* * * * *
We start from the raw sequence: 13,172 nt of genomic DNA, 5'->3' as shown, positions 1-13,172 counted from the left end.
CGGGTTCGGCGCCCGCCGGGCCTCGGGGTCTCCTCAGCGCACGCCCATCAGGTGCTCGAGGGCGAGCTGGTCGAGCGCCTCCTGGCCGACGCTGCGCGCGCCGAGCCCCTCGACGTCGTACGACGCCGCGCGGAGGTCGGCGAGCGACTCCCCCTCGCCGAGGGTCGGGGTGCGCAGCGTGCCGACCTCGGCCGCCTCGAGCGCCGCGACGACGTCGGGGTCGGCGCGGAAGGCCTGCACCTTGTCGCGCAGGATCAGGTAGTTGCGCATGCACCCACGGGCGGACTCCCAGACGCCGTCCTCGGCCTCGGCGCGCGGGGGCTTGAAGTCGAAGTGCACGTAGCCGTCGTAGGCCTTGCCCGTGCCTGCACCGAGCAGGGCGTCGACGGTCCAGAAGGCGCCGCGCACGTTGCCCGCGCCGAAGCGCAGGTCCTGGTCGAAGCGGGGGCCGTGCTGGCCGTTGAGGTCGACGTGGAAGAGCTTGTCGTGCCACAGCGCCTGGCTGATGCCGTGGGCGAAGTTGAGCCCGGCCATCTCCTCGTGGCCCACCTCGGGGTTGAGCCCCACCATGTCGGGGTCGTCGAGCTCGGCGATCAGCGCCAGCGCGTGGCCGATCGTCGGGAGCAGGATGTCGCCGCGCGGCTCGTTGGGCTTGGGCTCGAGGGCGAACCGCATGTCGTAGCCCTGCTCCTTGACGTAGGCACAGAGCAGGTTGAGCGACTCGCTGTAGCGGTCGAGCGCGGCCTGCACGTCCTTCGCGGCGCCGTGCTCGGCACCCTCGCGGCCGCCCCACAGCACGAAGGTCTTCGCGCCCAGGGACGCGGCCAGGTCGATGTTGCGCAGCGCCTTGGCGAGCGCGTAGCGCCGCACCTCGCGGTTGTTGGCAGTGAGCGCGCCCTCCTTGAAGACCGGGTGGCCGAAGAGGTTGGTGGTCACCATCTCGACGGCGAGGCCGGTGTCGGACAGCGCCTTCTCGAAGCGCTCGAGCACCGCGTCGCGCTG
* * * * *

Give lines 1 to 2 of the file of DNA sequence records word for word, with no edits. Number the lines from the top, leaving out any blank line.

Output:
We start from the raw sequence: 13,172 nt of genomic DNA, 5'->3' as shown, positions 1-13,172 counted from the left end.
CGGGTTCGGCGCCCGCCGGGCCTCGGGGTCTCCTCAGCGCACGCCCATCAGGTGCTCGAGGGCGAGCTGGTCGAGCGCCTCCTGGCCGACGCTGCGCGCGCCGAGCCCCTCGACGTCGTACGACGCCGCGCGGAGGTCGGCGAGCGACTCCCCCTCGCCGAGGGTCGGGGTGCGCAGCGTGCCGACCTCGGCCGCCTCGAGCGCCGCGACGACGTCGGGGTCGGCGCGGAAGGCCTGCACCTTGTCGCGCAGGATCAGGTAGTTGCGCATGCACCCACGGGCGGACTCCCAGACGCCGTCCTCGGCCTCGGCGCGCGGGGGCTTGAAGTCGAAGTGCACGTAGCCGTCGTAGGCCTTGCCCGTGCCTGCACCGAGCAGGGCGTCGACGGTCCAGAAGGCGCCGCGCACGTTGCCCGCGCCGAAGCGCAGGTCCTGGTCGAAGCGGGGGCCGTGCTGGCCGTTGAGGTCGACGTGGAAGAGCTTGTCGTGCCACAGCGCCTGGCTGATGCCGTGGGCGAAGTTGAGCCCGGCCATCTCCTCGTGGCCCACCTCGGGGTTGAGCCCCACCATGTCGGGGTCGTCGAGCTCGGCGATCAGCGCCAGCGCGTGGCCGATCGTCGGGAGCAGGATGTCGCCGCGCGGCTCGTTGGGCTTGGGCTCGAGGGCGAACCGCATGTCGTAGCCCTGCTCCTTGACGTAGGCACAGAGCAGGTTGAGCGACTCGCTGTAGCGGTCGAGCGCGGCCTGCACGTCCTTCGCGGCGCCGTGCTCGGCACCCTCGCGGCCGCCCCACAGCACGAAGGTCTTCGCGCCCAGGGACGCGGCCAGGTCGATGTTGCGCAGCGCCTTGGCGAGCGCGTAGCGCCGCACCTCGCGGTTGTTGGCAGTGAGCGCGCCCTCCTTGAAGACCGGGTGGCCGAAGAGGTTGGTGGTCACCATCTCGACGGCGAGGCCGGTGTCGGACAGCGCCTTCTCGAAGCGCTCGAGCACCGCGTCGCGCTG